Meet Classical Music

Usually, when I meet new people and they find out I host classical music on the radio, they ask one to three of the following questions:
  • Do you talk really low and over-articulate every word?
  • Do you actually listen to classical music?
  • Do you think guys meet you and find out what you do and decide you must be boring in bed?
I’ve only been asked that last question once, but someone did actually say those words to me. I didn’t answer. It was rude.

But all three highlight how classical music has a rap for being a hoity-toity institution that no one, except the sexually challenged, actually likes. Back in the day (as in, the early 19th century), most classical composers could make Mick Jagger look like a nun. And some probably would have enjoyed dressing him up as one.

More importantly, I think what people are telling me when they inquire bluntly about my job is that the music doesn’t feel current to them. So to respond to the crux of that roster of questions, here are some tracks that strike me as immediate and quality and moving.

Jonny Greenwood, “Proven Lands”
Jonny Greenwood is not only the BBC’s Composer in Residence and the guy behind much of the emotional tension in There Will Be Blood. He’s also the lead guitarist of a rock band called Radiohead. And that’s how it should be—because back in the 18th century a lot of composers were syphilitic dreamboats. Ladies had to bring their smelling salts to concerts. Later, they had to bring their merkins. I doubt there are many of those in Merkin Hall today, but this track gives off just that air of unleavened rhythmic heaving that previous eras probably felt in a harpsichord.

» Listen to “Proven Lands” at Pretty Much Amazing!

Fred Frith/Stevie Wishart/Carla Kihlstedt, “Time Goes Largo”
The source of the melancholy drone in this track is the hurdy gurdy, also known as a “wheel fiddle.” It looks like a squat violin with a handle attached to a rosined wheel that rubs against the strings. Carla Kihlstedt’s a hell of a violin player, with or without a rosined wheel. Her stuff, both solo and with the group Tin Hat, convincingly melds bluegrass and standards and classical. That may be a marketer’s nightmare, but there’s precedent. George Gershwin brought jazz into the concert hall. Before him, Johann Strauss, Jr., did it with dance music. Classical has never had just one sound. What defines it, above all, is its ability to penetrate into the viscera in ways that a new ringtone just can’t. (Sorry, Fergie, but big girls don’t cry.)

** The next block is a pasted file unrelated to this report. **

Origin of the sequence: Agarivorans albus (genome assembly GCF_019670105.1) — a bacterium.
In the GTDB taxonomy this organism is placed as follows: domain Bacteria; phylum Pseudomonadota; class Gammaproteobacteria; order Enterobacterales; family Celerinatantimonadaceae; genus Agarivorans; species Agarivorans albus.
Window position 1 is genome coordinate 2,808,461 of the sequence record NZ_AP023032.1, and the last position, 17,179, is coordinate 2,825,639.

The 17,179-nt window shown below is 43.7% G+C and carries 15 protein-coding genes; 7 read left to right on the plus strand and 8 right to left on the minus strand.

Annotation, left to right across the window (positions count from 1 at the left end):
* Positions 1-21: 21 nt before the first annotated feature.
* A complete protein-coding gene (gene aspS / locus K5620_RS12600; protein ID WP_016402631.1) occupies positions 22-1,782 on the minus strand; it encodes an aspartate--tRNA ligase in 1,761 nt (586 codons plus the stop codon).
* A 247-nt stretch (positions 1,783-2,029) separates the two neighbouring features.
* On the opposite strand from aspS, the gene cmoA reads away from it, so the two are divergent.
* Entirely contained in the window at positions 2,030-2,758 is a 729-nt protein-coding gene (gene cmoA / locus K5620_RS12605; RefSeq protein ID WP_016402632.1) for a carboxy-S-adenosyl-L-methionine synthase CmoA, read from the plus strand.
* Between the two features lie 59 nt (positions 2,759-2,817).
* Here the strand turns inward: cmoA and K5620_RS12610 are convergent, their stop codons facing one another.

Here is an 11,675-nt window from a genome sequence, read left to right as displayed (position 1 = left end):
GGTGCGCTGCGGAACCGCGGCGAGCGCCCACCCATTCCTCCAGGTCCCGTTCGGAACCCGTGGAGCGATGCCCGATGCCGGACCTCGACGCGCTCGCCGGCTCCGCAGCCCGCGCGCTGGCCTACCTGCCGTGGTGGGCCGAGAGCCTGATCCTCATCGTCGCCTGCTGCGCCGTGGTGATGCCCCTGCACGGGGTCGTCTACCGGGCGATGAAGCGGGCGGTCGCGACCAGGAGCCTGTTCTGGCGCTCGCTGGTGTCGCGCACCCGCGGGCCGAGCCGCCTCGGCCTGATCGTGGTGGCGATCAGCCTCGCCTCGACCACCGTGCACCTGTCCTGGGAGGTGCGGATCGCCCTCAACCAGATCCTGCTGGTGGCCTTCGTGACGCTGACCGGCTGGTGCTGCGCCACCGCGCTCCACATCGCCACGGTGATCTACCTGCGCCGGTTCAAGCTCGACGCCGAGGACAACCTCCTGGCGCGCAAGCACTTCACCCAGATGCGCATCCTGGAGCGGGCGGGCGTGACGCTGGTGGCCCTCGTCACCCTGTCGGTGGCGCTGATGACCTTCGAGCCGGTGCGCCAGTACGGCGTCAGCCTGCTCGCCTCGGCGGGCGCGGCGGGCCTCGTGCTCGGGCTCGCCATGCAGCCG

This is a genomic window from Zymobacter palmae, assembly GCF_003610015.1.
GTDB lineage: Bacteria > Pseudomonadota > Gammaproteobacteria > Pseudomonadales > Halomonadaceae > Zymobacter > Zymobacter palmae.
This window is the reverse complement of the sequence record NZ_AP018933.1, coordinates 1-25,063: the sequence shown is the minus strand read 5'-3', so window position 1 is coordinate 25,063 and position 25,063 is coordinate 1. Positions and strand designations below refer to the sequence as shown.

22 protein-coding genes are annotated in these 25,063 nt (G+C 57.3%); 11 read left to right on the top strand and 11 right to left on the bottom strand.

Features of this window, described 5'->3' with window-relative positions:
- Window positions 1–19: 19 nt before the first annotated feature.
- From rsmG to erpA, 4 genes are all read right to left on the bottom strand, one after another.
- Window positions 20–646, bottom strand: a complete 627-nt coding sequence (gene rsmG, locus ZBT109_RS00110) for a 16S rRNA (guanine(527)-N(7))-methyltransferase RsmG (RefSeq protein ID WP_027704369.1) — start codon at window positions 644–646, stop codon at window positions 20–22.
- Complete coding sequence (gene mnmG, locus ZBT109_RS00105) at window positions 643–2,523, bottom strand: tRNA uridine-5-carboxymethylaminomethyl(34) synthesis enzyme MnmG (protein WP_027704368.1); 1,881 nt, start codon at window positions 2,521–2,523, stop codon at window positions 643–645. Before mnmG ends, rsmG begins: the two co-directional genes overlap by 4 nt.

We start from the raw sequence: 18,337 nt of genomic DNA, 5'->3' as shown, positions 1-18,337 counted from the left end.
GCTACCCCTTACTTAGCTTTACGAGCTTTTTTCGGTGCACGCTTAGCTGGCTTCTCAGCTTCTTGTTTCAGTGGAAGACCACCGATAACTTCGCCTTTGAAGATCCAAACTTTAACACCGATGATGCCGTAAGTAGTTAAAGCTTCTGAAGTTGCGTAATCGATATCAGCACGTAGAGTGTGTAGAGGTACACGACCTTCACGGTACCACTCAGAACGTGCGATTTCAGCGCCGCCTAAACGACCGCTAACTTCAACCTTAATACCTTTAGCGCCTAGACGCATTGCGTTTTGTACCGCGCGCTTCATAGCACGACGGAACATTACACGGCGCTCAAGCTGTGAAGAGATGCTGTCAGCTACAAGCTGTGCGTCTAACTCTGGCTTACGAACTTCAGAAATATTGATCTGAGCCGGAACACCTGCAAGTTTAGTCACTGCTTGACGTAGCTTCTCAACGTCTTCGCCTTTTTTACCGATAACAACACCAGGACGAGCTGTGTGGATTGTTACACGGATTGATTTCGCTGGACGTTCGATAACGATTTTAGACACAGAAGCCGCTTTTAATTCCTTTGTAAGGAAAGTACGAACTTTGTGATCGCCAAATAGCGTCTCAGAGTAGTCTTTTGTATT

» Listen to “Time Goes Largo” at WFMU’s Beware of the Blog

Arvo Pärt, “Fratres for Violin, String Orchestra, and Percussion”
Arvo Pärt (Announcer Tip No. 1: It’s pronounced PAIRT) is a living Estonian composer who, for reasons I don’t understand, is sometimes holding a bell in photographs. Like a quietly powerful patriarch who only speaks when it’s crucial he be heard, Pärt is known for using no unnecessary notes. That and the rigorously repetitive, meditative quality of his works have made him known as a “holy minimalist.” It is music that stands in for prayer and contemplation and raging.

» Listen to “Fratres for Violin, String Orchestra, and Percussion” at soulblending

Leoš Janáček, “Anxiete indicible (Sur un sentier)”
Leoš Janáček (Announcer Tip No. 2: LAY-ohsh YAN-uh-check) was a real Bohemian composer. That’s to say, he was from Bohemia. His music, like some of the other tracks here, is often both atmospheric and melodic. I can’t pretend to be a one-person focus group, but the veils of sound in Janáček’s music makes feelings sneek up on me. Maybe the composition seems light, but I become richly sad. Like colors in Rothko, red isn’t just red. A black swath shows yellow underneath. If some college student ever starts trying to impress you with comments like the ones I just made, call him pretentious. But believe him.

» Listen to “Anxiete indicible (Sur un sentier)” at motel de moka

Itzhak Perlman, Paganini’ “Caprice No. 1 in E Major”
Nicolo Paganini dedicated some of his music “to the artists,” which is a little funny in retrospect because it was so hard to play almost no one could nail it. More than two centuries later, here’s Itzhak Perlman. He rips this up. We probably know Perlman best from his performances on the soundtracks to Schindler’s List and Brokeback Mountain, but even when he plays this old stuff, it still feels urgent. At a certain level, greatness tells fads to fudge off. Only it doesn’t say fudge. And music from the 18th century—even if it uses no contemporary slang—tells the same truths that were then and will always be understandable. Not to mention, humbling.

» Listen to “Caprice No. 1 in E Major” at IMEEM

blog comments powered by Disqus